Facebook whistleblower says riots and genocides are the ‘opening chapters’ if action isn’t taken

Frances Haugen gave the warning while providing evidence to Parliament Read More...

The Facebookwhistleblower Frances Haugen has said that events such as the January 6 riots and genocides in Myanmar and Ethopia are the “opening chapters” of worse events if action is not taken against the social media company.

Ms Haugen gave the warning while giving evidence to Parliament ahead of the government’s development of an Online Harms Bill.

“Engagement-based ranking prioritises and amplifies divisive, polarising content”, Ms Haugen said, adding that the company could make non-content based choices that would sliver off half-percentage points of growth but “Facebook is unwilling to give up those slivers for our safety”.

The “opening chapters” of this “novel”, Ms Haugen said, will be “horrific” to read in both the global South and in western societies.

Her evidence comes as a number of files was shared with a variety of media publications about internal research Facebook conducted.

It has been revealed that Facebook lacked misinformation classifiers in Myanmar, Pakistan, and Ethiopia – countries designated at highest risk last year.

Countries like Brazil, India, and the United States were placed in “tier zero,” with “war rooms” that would monitor the geographic spaces continuously.

“Facebook never set out to prioritise polarising content, it just rose as a side effect of priorities it did take”, Ms Haugen said. She also emphasised the need for local languages and dialects to be supported.

“UK English is sufficiently different that I would be unsurprised if the safety systems that they developed, primarily for American English, would be under-enforced in the UK”, she said.

The difference between systems in the United States compared to Ethiopia is stark. Facebook offers a huge range of services designed to protect the public discourse such as building artificial intelligence systems to detect hate speech in memes and quickly respond to hoaxes and incitement to violence in real-time.

In Ethopia, however, does not have the company’s community standards translated into all of its official languages, and there is not machine learning or fact-checkers available to manage content there.

Facebook said in 2018 that it agreed with an independent report it commissioned that said it had failed to prevent its platform being used to “incite offline violence” in Myanmar.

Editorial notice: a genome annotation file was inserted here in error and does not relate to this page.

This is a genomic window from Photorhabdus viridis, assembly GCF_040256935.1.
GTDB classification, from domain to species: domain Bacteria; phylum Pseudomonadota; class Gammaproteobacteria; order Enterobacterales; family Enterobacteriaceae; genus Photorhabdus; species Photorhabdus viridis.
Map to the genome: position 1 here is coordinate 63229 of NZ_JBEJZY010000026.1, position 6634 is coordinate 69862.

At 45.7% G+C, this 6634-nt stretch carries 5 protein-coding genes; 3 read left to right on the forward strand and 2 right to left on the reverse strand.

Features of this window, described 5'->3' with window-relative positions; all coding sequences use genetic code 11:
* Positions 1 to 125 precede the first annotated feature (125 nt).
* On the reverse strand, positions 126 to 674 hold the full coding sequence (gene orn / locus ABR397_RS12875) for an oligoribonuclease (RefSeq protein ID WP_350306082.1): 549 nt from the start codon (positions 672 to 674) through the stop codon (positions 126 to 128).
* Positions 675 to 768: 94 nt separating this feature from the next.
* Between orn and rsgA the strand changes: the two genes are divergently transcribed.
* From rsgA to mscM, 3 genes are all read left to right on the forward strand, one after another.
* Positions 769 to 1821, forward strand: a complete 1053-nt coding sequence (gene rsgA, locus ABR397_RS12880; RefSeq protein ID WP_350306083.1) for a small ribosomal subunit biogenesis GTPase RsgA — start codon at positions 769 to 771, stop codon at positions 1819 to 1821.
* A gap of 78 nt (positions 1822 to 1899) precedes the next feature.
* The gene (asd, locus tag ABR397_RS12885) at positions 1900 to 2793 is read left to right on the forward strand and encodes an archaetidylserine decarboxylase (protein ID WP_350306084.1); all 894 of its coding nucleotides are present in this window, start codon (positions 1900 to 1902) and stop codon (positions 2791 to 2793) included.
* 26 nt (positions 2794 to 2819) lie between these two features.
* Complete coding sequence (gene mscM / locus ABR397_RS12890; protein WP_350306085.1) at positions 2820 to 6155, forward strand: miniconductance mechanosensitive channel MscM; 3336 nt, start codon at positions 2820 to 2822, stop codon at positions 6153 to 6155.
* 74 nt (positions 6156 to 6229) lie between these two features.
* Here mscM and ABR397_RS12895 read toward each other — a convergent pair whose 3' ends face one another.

The report said Facebook platform had created an “enabling environment” for the proliferation of human rights abuse, which culminated in violence against the Rohingya people (a stateless Muslim minority) that the UN said may amount to genocide.

Moving to systems that are human-scaled, rather than algorithms telling people where the focus is, is the safest action, she claimed.

“We liked social media before we had an algorithmic feed”, Ms Haugen said. “Slowing the platform down, agnostic strategies, human-scale solutions. That’s the direction we need to go”.

Ms Haugen alleged that the reason Facebook does not take these actions is because the company does not want to sacrifice users being on the platform for a shorter period of time, or less revenue – allegations that we have heard prior from previous leaks.

“Facebook has a strategy of only slowing the platform down once a crisis has begun … rather than as the temperature gets hotter and making the platform safer as it happens”, Ms Haugen said, describing it as a “break the glass measure”.

These measures have nothing to do with the content itself, but were “little questions” where Facebook would optimise its algorithm for growth over safety.

Much of these problems, across all social media sites, is due to engagement-based ranking, Ms Haugen said, due to the necessity of AI within those systems to take out extremist content. “Facebook never set out to prioritise polarising content, it just rose as a side effect of priorities it did take.”

Any tech company that has a large societal impact needs to have information shared with the public, Ms Haugen said. She compared the SEC whistleblower protections she had because Facebook is a public company to TikTok, which is a private company.

“You can’t take a college class today to understand these systems inside of Facebook”, she said. “The only people who understand it are inside Facebook.”

Facebook should also be forced to publish what integrity systems exist, Ms Haugen said, claiming that a government source said that Facebook does not track self-harm content.

Self-harm content has been dangerous on Facebook-owned platforms, such as Instagram, with research from inside the company suggesting that the company was aware that its algorithms made some young girls feel worse about their body image.

“TikTok is about doing fun activities with your friends. Snapchat is about faces and augmented reality. Reddit is at least vaguely about ideas. But Instagram is about social comparison”, Ms Haugen said.

While many children had “good homes to go to” when she was younger, the “bullying [now] follows them home”, she continued.

“There is no will at the top … to make sure these systems are run in an adequately safe way, and until we bring in a counterweight, things will be operated in the shareholders’ interest, not in the public interest.”

The Independent has reached out to Facebook for comment on Ms Haugen’s evidence.

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